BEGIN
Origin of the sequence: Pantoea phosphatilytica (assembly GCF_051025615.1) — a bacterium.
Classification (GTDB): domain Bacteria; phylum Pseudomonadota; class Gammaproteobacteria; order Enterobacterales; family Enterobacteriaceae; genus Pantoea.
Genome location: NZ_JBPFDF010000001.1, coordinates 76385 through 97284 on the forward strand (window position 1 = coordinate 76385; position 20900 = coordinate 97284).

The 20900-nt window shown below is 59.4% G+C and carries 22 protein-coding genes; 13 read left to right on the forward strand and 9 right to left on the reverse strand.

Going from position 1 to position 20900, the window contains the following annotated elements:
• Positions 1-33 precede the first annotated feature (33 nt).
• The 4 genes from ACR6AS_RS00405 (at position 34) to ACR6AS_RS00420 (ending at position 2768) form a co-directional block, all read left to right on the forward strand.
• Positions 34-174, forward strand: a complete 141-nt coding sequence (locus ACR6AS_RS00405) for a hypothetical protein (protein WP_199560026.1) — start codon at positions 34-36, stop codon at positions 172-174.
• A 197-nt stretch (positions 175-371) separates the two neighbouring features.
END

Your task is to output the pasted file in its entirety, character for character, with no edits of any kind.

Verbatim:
Origin of the sequence: Pantoea phosphatilytica (assembly GCF_051025615.1) — a bacterium.
Classification (GTDB): domain Bacteria; phylum Pseudomonadota; class Gammaproteobacteria; order Enterobacterales; family Enterobacteriaceae; genus Pantoea.
Genome location: NZ_JBPFDF010000001.1, coordinates 76385 through 97284 on the forward strand (window position 1 = coordinate 76385; position 20900 = coordinate 97284).

The 20900-nt window shown below is 59.4% G+C and carries 22 protein-coding genes; 13 read left to right on the forward strand and 9 right to left on the reverse strand.

Going from position 1 to position 20900, the window contains the following annotated elements:
• Positions 1-33 precede the first annotated feature (33 nt).
• The 4 genes from ACR6AS_RS00405 (at position 34) to ACR6AS_RS00420 (ending at position 2768) form a co-directional block, all read left to right on the forward strand.
• Positions 34-174, forward strand: a complete 141-nt coding sequence (locus ACR6AS_RS00405) for a hypothetical protein (protein WP_199560026.1) — start codon at positions 34-36, stop codon at positions 172-174.
• A 197-nt stretch (positions 175-371) separates the two neighbouring features.